Ambassador from Mali will visit Shepherd March 25
The Ambassador to the United States and Mexico for the Republic of Mali, Tiena Coulibaly, will visit Shepherd University on Wednesday, March 25 to discuss the north-western African country’s political and governing system. Coulibaly’s lecture, sponsored by Pi Sigma Alpha, the political science honor society, will take place from 6-7 p.m. in the Robert C. Byrd Center for Legislative Studies auditorium
Coulibaly’s lecture is part of an evening of activities that will include a cultural presentation and reception sponsored by Shepherd’s International Student Union, Office of Student Activities and Leadership, and Multicultural Student Affairs. The event, from 7-8 p.m. in the Student Center Storer Ballroom, will showcase Shepherd’s international students, staff who are involved in international student education, and will feature Malian food and cultural items.
Mali, a former French colony, is Africa’s eighth largest country and is bordered by Algeria, Mauritania, Cote d’Ivoire (Ivory Coast), and Niger. According to the U.S. Department of State website, the United States established diplomatic relations with Mali in 1960 and it became a multiparty democracy in 1992. There was a coup d’etat in 2012 and rebel groups are still active in northern Mali.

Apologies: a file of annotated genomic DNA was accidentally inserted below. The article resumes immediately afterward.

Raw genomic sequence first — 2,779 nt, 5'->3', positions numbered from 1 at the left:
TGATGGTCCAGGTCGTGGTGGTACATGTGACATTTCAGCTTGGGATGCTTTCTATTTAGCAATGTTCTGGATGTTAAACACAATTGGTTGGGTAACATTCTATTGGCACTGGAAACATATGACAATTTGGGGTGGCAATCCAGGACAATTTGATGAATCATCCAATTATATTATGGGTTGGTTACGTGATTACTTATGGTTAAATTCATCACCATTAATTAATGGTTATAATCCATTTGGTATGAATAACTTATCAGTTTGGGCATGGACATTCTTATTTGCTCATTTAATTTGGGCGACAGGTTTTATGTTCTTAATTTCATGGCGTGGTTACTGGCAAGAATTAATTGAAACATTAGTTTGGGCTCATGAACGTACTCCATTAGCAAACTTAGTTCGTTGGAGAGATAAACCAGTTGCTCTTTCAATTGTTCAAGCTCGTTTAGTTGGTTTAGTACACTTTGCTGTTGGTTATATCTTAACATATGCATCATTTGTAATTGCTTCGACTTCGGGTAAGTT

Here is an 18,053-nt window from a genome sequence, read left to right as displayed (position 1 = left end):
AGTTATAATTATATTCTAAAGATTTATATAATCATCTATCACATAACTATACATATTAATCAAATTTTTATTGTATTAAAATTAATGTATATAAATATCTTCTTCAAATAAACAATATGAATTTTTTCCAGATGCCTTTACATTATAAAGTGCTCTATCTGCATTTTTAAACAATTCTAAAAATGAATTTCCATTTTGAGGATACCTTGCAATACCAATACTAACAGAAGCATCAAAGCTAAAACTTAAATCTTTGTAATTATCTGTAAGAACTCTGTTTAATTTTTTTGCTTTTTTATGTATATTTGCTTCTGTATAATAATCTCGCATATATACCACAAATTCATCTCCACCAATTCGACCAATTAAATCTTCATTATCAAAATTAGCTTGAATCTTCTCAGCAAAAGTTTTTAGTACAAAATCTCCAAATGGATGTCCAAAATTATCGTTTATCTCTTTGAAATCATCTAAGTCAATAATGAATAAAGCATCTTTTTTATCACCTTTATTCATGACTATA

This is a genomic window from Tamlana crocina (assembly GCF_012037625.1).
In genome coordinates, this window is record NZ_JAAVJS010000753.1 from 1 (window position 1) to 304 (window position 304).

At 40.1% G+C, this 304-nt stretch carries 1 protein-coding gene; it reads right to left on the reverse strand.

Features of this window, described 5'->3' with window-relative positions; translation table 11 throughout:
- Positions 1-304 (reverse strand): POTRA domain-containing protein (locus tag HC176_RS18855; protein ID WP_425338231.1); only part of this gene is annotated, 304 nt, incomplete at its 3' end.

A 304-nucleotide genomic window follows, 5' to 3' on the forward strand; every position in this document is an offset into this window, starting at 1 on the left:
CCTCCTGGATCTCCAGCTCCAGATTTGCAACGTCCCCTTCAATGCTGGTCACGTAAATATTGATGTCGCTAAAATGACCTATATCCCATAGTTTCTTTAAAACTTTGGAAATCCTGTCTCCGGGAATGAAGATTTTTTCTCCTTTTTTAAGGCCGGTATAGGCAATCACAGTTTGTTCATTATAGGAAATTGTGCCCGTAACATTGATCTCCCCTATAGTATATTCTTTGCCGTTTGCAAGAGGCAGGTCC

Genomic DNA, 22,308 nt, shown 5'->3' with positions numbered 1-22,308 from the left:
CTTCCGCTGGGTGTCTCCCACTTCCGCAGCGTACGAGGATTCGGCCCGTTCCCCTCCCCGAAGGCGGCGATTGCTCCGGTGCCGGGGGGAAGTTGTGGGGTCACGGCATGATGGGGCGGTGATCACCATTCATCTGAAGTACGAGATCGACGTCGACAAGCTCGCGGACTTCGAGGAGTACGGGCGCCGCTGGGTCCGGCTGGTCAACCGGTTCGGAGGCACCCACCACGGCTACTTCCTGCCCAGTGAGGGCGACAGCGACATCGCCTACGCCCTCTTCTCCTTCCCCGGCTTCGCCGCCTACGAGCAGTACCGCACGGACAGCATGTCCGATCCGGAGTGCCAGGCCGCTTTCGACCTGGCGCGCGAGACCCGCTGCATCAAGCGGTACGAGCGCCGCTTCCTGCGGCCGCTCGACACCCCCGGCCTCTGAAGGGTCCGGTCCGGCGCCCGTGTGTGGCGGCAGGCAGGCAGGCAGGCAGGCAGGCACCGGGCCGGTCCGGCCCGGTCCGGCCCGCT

Aside from serving as ambassador to the U.S. and Mexico since 2014, Coulibaly is also Mali’s representative to the International Monetary Fund and World Bank.
Siriki Diabate, a member of Phi Sigma Alpha and current M.B.A. student at Shepherd, helped organize the ambassador’s visit. Diabate grew up in Cote d’Ivoire and worked to bring the ambassador from his native country to Shepherd in March 2014. Diabate hopes meeting Coulibaly will help foster cultural awareness and will allow the Shepherd community to learn more about Mali.
“We want our friends from America to see the outside world beyond the border of the United States,” Diabate said. “Today, I am happy to know that on Shepherd’s campus, when somebody says the name Cote d’Ivoire or the Ivory Coast, most students know it’s a French-speaking country in West Africa. And we are going to do the same for Mali because we think students should know the potential those countries have in terms of economy, politics, tourism, and culture.”
The ambassador’s lecture and the cultural presentation afterward are free and open to the public. For more information contact Dr. Joseph Robbins, assistant professor of political science, at email@example.com.